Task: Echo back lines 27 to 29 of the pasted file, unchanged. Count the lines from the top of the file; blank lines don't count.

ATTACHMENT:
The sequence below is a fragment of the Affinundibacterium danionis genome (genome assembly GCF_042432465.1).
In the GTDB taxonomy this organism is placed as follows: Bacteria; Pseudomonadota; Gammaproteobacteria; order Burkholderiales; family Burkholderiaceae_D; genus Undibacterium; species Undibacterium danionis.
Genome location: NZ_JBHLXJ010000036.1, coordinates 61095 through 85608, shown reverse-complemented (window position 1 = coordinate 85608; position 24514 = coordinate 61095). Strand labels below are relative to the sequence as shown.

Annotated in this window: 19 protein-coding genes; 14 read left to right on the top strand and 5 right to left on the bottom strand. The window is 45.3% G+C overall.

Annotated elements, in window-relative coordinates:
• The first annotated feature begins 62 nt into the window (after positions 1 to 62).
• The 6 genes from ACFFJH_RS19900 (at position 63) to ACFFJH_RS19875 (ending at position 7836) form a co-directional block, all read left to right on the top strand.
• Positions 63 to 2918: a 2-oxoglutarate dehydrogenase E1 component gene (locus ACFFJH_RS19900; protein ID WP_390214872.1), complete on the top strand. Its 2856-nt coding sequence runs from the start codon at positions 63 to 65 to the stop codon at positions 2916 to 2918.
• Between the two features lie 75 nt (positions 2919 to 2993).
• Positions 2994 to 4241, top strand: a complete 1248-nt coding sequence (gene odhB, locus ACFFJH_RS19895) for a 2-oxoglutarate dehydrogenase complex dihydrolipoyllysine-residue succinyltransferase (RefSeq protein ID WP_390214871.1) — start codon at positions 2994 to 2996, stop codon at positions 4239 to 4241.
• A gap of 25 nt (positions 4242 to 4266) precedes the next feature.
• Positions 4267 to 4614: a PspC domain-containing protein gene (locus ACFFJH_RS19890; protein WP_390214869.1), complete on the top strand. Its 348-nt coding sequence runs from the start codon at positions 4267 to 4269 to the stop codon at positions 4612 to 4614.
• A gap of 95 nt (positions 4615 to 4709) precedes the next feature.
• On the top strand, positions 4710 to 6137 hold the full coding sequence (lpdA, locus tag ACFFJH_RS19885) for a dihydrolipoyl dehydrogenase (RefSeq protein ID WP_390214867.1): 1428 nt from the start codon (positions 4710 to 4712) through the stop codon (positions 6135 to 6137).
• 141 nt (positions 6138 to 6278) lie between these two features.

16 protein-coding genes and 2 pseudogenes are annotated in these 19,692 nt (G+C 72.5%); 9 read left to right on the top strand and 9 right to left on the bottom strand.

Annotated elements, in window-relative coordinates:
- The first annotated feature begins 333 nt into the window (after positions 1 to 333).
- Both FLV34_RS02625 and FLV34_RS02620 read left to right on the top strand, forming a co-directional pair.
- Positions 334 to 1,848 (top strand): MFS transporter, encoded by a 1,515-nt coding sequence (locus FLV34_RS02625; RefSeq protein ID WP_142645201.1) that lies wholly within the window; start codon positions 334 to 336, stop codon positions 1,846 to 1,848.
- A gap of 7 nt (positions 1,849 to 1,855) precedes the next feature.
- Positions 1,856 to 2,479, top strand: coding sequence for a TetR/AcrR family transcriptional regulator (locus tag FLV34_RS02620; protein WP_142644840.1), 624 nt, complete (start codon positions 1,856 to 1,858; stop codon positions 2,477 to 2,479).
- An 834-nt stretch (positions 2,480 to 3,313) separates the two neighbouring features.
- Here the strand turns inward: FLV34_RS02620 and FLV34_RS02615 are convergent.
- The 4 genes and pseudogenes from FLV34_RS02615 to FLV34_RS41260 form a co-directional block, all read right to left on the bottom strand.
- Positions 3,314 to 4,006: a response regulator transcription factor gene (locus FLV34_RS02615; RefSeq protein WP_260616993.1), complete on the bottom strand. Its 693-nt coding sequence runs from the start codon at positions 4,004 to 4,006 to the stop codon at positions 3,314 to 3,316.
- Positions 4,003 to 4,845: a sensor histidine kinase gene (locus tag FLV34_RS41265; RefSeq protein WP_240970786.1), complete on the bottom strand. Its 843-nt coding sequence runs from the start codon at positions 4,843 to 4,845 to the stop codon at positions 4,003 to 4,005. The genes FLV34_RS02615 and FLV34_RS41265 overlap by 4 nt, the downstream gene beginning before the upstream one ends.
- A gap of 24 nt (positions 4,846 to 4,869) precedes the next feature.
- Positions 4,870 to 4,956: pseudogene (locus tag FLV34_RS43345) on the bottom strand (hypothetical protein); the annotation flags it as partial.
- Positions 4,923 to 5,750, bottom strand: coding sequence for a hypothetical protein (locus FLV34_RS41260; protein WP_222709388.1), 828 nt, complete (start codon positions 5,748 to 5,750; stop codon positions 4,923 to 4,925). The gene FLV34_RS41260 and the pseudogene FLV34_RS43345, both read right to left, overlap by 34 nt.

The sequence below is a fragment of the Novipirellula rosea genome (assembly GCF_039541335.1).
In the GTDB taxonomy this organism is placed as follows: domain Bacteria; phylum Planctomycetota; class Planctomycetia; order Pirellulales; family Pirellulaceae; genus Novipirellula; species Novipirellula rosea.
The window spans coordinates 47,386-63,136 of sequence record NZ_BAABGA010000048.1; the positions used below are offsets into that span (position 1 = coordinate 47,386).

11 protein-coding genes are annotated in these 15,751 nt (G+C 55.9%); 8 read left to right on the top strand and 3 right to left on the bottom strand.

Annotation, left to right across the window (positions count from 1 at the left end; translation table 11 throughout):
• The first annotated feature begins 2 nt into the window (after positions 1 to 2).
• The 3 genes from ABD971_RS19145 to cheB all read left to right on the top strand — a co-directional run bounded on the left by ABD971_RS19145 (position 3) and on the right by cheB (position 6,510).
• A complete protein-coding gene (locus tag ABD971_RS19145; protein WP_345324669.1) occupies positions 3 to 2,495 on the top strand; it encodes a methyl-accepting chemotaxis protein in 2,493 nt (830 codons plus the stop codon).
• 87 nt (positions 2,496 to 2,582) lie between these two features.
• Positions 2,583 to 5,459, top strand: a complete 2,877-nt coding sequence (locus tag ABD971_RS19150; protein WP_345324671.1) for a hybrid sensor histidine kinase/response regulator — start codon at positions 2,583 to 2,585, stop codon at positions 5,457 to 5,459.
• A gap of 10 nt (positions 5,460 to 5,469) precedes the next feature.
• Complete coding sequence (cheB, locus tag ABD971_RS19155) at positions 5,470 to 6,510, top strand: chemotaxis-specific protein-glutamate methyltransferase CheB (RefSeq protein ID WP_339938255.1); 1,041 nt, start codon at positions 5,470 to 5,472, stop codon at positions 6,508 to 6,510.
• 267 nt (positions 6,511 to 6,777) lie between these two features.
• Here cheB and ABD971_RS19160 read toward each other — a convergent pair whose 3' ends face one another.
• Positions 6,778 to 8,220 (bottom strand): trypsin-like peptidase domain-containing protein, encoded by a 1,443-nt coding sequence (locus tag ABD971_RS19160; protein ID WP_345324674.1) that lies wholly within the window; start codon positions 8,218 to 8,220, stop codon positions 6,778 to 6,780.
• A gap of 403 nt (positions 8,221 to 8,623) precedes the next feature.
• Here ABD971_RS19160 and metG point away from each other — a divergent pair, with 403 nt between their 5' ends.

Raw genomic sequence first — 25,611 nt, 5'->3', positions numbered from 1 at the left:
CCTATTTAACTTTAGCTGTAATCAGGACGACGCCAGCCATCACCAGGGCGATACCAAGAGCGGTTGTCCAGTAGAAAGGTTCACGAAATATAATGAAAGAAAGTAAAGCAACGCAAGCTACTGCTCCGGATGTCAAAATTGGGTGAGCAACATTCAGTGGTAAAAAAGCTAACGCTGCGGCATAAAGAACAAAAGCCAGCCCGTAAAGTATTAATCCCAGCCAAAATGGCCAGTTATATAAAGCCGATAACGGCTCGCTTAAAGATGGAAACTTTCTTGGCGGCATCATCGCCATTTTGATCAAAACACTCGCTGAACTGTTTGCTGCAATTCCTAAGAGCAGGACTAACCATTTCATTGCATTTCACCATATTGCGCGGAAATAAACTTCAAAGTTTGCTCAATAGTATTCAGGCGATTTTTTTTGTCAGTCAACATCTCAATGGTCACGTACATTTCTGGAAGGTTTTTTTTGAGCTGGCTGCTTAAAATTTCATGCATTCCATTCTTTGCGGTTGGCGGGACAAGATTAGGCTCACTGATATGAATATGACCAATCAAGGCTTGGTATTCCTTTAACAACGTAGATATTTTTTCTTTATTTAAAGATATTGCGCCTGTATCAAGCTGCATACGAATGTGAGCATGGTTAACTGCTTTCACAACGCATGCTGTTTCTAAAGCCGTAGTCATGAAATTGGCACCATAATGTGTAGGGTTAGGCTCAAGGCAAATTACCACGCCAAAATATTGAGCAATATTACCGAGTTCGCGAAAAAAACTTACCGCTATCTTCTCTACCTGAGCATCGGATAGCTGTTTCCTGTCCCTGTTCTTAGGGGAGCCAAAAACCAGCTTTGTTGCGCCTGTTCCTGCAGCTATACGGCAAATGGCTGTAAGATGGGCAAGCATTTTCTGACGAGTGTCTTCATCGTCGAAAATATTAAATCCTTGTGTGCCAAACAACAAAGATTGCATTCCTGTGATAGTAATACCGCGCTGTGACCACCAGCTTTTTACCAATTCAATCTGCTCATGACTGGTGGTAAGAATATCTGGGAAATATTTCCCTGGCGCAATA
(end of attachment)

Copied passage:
- Positions 4,003 to 4,845: a sensor histidine kinase gene (locus tag FLV34_RS41265; RefSeq protein WP_240970786.1), complete on the bottom strand. Its 843-nt coding sequence runs from the start codon at positions 4,843 to 4,845 to the stop codon at positions 4,003 to 4,005. The genes FLV34_RS02615 and FLV34_RS41265 overlap by 4 nt, the downstream gene beginning before the upstream one ends.
- A gap of 24 nt (positions 4,846 to 4,869) precedes the next feature.
- Positions 4,870 to 4,956: pseudogene (locus tag FLV34_RS43345) on the bottom strand (hypothetical protein); the annotation flags it as partial.